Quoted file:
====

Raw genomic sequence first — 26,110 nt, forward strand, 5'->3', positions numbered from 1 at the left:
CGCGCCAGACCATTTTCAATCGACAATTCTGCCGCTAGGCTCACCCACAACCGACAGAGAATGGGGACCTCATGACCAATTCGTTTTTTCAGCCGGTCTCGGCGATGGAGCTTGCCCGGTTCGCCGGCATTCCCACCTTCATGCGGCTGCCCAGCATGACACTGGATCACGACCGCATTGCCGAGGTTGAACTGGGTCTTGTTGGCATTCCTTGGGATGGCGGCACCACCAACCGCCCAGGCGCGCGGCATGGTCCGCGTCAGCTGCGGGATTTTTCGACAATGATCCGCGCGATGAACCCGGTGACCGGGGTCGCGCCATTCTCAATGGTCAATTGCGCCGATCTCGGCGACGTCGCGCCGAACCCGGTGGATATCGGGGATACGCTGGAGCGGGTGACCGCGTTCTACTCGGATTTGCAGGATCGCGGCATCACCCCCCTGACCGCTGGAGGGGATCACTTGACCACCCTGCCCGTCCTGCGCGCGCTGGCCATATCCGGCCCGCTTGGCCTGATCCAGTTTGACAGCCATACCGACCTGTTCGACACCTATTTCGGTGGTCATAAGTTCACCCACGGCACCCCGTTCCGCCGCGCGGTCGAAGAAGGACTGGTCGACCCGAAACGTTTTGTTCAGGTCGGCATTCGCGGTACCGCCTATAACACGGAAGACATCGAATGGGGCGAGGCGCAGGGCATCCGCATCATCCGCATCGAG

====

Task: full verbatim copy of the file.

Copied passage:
Raw genomic sequence first — 26,110 nt, forward strand, 5'->3', positions numbered from 1 at the left:
CGCGCCAGACCATTTTCAATCGACAATTCTGCCGCTAGGCTCACCCACAACCGACAGAGAATGGGGACCTCATGACCAATTCGTTTTTTCAGCCGGTCTCGGCGATGGAGCTTGCCCGGTTCGCCGGCATTCCCACCTTCATGCGGCTGCCCAGCATGACACTGGATCACGACCGCATTGCCGAGGTTGAACTGGGTCTTGTTGGCATTCCTTGGGATGGCGGCACCACCAACCGCCCAGGCGCGCGGCATGGTCCGCGTCAGCTGCGGGATTTTTCGACAATGATCCGCGCGATGAACCCGGTGACCGGGGTCGCGCCATTCTCAATGGTCAATTGCGCCGATCTCGGCGACGTCGCGCCGAACCCGGTGGATATCGGGGATACGCTGGAGCGGGTGACCGCGTTCTACTCGGATTTGCAGGATCGCGGCATCACCCCCCTGACCGCTGGAGGGGATCACTTGACCACCCTGCCCGTCCTGCGCGCGCTGGCCATATCCGGCCCGCTTGGCCTGATCCAGTTTGACAGCCATACCGACCTGTTCGACACCTATTTCGGTGGTCATAAGTTCACCCACGGCACCCCGTTCCGCCGCGCGGTCGAAGAAGGACTGGTCGACCCGAAACGTTTTGTTCAGGTCGGCATTCGCGGTACCGCCTATAACACGGAAGACATCGAATGGGGCGAGGCGCAGGGCATCCGCATCATCCGCATCGAG